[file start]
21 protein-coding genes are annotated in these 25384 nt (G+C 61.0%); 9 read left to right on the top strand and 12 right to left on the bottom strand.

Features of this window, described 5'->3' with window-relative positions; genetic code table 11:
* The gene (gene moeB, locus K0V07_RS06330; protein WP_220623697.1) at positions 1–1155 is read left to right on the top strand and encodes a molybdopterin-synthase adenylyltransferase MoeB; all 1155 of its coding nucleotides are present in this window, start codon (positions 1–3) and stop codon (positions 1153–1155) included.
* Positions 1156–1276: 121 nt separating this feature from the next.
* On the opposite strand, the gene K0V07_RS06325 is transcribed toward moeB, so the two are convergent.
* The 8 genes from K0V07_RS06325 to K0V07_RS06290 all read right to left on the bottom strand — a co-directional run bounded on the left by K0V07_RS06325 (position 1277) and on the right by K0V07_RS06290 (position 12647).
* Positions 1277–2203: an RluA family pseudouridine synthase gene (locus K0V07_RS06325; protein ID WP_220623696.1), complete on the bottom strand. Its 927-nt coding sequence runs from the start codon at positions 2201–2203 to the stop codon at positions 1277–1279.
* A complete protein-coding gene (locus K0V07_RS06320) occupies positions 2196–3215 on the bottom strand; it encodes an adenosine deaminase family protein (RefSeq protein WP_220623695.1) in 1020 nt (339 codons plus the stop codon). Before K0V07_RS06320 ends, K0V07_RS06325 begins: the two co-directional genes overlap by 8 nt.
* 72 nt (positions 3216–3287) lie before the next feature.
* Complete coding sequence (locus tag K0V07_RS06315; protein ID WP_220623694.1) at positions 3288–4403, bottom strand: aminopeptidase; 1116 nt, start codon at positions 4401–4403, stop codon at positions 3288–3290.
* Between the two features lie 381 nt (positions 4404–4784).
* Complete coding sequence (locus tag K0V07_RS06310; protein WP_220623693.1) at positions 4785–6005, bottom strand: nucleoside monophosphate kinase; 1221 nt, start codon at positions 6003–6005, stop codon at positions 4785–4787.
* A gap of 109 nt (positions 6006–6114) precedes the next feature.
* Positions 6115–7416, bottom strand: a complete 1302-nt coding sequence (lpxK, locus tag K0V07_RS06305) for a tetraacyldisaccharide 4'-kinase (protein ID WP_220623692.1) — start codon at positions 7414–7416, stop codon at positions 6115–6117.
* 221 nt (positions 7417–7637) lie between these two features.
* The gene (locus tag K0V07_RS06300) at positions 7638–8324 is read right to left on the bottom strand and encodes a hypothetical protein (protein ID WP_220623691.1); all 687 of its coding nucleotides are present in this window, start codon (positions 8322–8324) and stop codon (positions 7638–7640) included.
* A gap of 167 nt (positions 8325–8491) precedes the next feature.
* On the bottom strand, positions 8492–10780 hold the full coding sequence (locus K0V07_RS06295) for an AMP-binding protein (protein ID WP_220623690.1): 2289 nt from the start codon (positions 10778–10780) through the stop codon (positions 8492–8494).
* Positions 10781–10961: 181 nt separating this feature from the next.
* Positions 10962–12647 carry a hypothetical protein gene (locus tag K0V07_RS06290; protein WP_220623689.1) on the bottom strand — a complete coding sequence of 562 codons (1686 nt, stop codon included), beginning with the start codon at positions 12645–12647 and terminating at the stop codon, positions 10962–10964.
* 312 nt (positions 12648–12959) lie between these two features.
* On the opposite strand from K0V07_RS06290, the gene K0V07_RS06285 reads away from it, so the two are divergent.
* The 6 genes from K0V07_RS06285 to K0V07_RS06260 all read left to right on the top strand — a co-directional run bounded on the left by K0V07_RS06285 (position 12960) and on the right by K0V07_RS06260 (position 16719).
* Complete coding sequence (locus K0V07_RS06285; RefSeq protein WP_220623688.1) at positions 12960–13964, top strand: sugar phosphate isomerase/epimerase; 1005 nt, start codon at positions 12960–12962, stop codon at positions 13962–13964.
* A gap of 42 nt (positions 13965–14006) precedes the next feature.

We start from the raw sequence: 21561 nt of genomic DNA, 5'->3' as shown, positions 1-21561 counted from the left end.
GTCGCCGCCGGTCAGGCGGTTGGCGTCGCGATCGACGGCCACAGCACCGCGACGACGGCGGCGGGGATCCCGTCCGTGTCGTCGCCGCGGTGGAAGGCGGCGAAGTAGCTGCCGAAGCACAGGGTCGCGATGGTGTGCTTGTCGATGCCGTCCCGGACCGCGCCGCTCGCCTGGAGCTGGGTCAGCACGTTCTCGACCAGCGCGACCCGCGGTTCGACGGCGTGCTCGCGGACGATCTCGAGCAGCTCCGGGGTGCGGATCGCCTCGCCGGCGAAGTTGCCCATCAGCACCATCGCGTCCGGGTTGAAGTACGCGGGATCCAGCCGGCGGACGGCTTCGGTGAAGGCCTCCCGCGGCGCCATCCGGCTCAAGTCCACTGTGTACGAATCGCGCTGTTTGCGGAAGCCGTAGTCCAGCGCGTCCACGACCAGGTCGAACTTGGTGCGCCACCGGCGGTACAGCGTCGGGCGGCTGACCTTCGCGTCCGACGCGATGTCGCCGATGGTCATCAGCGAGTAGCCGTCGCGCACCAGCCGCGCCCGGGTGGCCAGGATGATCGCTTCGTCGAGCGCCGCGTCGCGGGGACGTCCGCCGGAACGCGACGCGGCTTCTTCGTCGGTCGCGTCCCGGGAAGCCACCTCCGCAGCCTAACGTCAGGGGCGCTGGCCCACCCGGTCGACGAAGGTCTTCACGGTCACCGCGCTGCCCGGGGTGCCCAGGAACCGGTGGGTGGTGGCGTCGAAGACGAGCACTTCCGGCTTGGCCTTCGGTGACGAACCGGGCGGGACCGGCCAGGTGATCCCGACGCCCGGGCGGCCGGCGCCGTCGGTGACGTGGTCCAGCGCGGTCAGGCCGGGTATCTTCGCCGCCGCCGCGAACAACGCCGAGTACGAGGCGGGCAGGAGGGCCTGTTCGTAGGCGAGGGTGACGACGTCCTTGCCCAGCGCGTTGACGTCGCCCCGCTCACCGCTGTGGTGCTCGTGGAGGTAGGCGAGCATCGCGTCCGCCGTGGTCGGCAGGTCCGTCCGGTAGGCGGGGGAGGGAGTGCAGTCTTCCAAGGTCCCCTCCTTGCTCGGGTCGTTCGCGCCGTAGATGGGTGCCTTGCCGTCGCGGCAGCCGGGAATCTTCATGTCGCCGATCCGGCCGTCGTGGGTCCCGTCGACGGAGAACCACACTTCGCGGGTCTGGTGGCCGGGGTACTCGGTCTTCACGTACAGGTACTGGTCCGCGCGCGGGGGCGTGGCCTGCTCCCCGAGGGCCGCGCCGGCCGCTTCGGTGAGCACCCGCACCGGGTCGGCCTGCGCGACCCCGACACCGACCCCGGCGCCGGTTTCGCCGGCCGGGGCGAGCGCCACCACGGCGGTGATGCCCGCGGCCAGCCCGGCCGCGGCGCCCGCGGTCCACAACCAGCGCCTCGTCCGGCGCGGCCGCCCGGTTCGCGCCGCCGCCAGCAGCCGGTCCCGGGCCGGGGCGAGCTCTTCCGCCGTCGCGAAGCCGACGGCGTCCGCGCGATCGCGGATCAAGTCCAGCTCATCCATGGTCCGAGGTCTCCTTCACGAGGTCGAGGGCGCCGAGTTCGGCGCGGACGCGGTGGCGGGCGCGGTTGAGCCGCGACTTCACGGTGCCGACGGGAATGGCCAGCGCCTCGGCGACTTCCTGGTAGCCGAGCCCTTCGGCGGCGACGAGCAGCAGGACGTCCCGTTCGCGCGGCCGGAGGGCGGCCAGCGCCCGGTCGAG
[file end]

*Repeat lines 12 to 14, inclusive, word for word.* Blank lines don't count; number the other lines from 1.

* Complete coding sequence (locus tag K0V07_RS06310; protein WP_220623693.1) at positions 4785–6005, bottom strand: nucleoside monophosphate kinase; 1221 nt, start codon at positions 6003–6005, stop codon at positions 4785–4787.
* A gap of 109 nt (positions 6006–6114) precedes the next feature.
* Positions 6115–7416, bottom strand: a complete 1302-nt coding sequence (lpxK, locus tag K0V07_RS06305) for a tetraacyldisaccharide 4'-kinase (protein ID WP_220623692.1) — start codon at positions 7414–7416, stop codon at positions 6115–6117.